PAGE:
Mary Robinette Kowal stunned readers with her charming first novel, Shades of Milk and Honey, a loving tribute to the works of Jane Austen in a world where magic is an everyday occurrence. This magic comes in the form of glamour, which allows talented users to form practically any illusion they can imagine. Shades debuted to great acclaim and left readers eagerly awaiting its sequel. Glamour in Glass continues following the lives of beloved main characters Jane and Vincent, with a much deeper vein of drama and intrigue.
In the tumultuous months after Napoleon abdicates his throne, Jane and Vincent go to Belgium for their honeymoon. While there, the deposed emperor escapes his exile in Elba, throwing the continent into turmoil. With no easy way back to England, Jane and Vincent's concerns turn from enjoying their honeymoon…to escaping it.
Left with no outward salvation, Jane must persevere over her trying personal circumstances and use her glamour to rescue her husband from prison...and hopefully prevent her newly built marriage from getting stranded on the shoals of another country's war.
©2012 Mary Robinette Kowal (P)2013 Audible, Inc.
Master of None
Mary Robinette Kowal's first entry in this series, Shades of Milk and Honey, was a very standard regency romance with a very fun and genre appropriate magic system. It channeled Jane Austen very effectively, but stayed so close to the Pride and Prejudice formula that, while very enjoyable, was also fairly predictable.
Glamour in Glass keeps the regency voice and style, but ventures out of the drawing room into an adventure that is more Dumas than Austen. The result is charming, exciting, and sometimes touching. The author's prose and storytelling has improved noticeably from her last book, which was still very well written but slightly more forced.
As in Shades of Milk and Honey, the author herself narrates the book. She does quite well with both her British and French accents - at least my untrained ear was not bothered by either. I found the performance to be very pleasant.
While regency fantasy isn't the genre I would normally pick up, I would happily recommend this to any fantasy fan who doesn't require dark, moody environments and angsty endings. Happy listening!
Unlike the first book in the series, this is not a regency era romance novel. I don't generally like books with strong romance components, so I found this story to be better than the first in the series. I liked the regency setting and the Napoleonic references.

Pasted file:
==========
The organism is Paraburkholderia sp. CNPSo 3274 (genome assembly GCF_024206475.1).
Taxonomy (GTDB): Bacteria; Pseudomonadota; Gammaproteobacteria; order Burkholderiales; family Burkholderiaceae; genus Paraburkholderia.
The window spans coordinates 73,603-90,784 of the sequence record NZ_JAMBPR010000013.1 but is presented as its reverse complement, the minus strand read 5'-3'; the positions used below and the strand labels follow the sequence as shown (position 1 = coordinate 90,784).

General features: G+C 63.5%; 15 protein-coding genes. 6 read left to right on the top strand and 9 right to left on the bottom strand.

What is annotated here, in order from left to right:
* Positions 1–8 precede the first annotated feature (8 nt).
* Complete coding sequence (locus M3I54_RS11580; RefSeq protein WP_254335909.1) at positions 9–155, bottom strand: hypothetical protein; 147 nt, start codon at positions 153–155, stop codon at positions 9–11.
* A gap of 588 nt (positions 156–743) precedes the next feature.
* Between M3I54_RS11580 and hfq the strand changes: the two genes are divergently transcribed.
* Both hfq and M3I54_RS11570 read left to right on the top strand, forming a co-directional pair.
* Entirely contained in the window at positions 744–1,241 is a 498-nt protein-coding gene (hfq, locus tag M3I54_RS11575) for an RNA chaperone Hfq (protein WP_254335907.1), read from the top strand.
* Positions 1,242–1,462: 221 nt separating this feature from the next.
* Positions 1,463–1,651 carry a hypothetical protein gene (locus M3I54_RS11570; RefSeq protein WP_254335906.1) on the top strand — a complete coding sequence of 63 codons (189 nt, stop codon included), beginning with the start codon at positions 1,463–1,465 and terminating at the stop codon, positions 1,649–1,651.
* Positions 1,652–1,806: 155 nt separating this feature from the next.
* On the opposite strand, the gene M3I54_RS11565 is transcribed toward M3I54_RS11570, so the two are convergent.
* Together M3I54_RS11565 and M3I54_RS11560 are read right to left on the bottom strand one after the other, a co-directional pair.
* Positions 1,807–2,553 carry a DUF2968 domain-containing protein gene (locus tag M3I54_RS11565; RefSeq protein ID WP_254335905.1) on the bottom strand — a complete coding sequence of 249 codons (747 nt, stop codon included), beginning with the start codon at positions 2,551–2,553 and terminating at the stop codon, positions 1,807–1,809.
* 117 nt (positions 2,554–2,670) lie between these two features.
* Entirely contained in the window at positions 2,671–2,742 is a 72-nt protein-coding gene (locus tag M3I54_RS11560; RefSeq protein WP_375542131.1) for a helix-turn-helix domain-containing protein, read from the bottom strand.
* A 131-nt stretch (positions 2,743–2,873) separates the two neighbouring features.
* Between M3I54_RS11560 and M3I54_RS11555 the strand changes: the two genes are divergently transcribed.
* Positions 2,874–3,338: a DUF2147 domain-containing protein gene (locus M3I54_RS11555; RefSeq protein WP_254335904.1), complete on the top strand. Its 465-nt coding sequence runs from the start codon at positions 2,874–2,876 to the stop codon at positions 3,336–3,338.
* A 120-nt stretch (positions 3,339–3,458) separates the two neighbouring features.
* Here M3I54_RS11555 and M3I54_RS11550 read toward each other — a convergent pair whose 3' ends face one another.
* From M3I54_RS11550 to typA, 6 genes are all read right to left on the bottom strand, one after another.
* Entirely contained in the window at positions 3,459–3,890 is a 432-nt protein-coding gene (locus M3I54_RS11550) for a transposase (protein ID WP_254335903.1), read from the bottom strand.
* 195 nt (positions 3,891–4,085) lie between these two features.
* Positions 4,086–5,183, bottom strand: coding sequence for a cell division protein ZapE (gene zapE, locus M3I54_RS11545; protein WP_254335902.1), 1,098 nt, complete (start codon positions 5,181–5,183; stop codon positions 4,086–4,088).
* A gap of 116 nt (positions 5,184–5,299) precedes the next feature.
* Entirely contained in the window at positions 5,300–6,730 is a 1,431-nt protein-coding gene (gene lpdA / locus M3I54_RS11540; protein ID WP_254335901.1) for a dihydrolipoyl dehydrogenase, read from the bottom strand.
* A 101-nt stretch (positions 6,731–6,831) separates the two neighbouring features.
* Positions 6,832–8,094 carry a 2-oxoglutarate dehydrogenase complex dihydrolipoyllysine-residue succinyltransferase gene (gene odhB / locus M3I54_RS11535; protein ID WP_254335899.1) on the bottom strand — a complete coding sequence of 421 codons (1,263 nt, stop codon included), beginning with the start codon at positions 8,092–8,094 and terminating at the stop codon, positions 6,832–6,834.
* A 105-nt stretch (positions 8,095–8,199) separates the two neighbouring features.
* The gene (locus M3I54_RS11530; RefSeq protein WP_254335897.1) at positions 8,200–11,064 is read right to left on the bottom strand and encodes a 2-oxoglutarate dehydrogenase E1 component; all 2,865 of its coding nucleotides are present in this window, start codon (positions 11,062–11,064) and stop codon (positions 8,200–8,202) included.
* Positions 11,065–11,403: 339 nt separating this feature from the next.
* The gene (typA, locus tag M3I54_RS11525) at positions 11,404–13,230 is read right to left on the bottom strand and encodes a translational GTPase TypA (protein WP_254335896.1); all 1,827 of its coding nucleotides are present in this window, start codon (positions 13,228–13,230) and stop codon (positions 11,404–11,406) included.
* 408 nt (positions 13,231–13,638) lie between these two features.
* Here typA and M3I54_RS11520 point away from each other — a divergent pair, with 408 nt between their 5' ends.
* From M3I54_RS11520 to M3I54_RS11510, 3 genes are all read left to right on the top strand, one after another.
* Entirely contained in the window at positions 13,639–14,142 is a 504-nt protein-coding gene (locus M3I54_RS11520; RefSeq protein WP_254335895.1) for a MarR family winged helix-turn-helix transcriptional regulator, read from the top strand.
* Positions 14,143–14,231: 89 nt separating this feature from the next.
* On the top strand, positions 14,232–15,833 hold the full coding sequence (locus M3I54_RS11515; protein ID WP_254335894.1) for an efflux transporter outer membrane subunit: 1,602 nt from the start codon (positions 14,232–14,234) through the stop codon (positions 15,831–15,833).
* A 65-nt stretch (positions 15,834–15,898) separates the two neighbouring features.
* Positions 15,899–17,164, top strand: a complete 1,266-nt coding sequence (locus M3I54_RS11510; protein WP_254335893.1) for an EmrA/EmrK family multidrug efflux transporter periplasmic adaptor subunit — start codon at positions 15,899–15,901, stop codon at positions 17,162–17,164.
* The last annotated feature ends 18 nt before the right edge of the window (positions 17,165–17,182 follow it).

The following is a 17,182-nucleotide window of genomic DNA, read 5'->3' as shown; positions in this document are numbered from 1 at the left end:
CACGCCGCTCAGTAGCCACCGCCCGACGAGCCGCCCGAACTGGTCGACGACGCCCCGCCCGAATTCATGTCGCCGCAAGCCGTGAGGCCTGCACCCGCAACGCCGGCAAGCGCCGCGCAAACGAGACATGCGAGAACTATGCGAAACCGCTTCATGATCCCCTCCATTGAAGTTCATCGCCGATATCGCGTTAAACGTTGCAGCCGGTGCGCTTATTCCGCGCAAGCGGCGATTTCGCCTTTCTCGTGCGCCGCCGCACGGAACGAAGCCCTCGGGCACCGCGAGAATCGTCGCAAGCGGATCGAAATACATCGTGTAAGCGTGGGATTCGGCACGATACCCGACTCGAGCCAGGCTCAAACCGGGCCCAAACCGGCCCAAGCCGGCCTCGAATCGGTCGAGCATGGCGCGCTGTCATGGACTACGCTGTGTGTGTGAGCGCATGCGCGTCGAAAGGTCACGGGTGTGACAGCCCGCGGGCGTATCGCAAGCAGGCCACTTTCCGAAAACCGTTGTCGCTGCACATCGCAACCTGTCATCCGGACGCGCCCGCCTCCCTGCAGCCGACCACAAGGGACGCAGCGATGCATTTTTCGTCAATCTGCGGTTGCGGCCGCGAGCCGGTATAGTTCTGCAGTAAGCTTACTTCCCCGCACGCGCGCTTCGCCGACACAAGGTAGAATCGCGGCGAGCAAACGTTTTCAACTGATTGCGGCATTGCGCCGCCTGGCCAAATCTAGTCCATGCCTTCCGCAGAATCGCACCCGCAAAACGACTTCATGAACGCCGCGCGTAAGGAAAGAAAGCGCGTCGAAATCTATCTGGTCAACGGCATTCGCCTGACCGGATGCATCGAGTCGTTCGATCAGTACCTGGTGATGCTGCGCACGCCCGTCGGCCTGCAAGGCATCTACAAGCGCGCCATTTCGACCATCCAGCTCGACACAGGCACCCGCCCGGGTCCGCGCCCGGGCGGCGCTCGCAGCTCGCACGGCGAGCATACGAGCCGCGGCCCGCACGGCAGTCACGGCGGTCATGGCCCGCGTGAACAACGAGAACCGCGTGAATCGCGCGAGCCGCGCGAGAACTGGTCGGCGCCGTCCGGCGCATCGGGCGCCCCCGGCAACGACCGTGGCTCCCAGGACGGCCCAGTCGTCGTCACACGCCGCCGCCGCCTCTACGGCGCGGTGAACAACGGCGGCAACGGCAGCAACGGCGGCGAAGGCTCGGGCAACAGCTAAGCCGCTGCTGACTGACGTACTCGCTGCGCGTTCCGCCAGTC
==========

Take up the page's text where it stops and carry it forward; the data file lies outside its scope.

I don't really know how to rank this. I've read a huge variety of books.
I would guess that Ms. Vincent is my favorite. I loved the turn the book took towards the end with her use of the glass sphere. I don't want to give too much away, but I did really like it.
Well, with me, I don't really separate that. It's the same thing. When the audio performance matches how I think the character moves in my imagination I really like it and flock to that character. So the answer would be the same as above. Ms. Vincent.
Yes. I was laughing at some of the mannerisms and "impropriety" that the book references often, and was able to see how some aspects of it were understandable. I also was able to relate to being in new circumstances and having things that once were "improper" to me sort of become diminished and change as I changed. Just like the main character, Jane.
I really really liked the twist towards the end. I liked some of the ways that magic and glamours were represented in this book. I really hope that this author decides to expand more on that and give us some other adventures. I also liked some of the social/situational experiences that the book showed. It would be difficult being in another country as a visitor when there was war or something close.
Author of Kindertransport
I've enjoyed the series. It's light, but enjoyable summer reading. The characters are fun to follow.
Jane is a lively and interesting character, but I think she is too down on herself. It's the most oft-putting characteristic, but appropriate for the era.
The narrator's foreign accents seemed to have been honed at the Rooney-Yunioshi School of Bad and Racist Portrayals of Foreigners.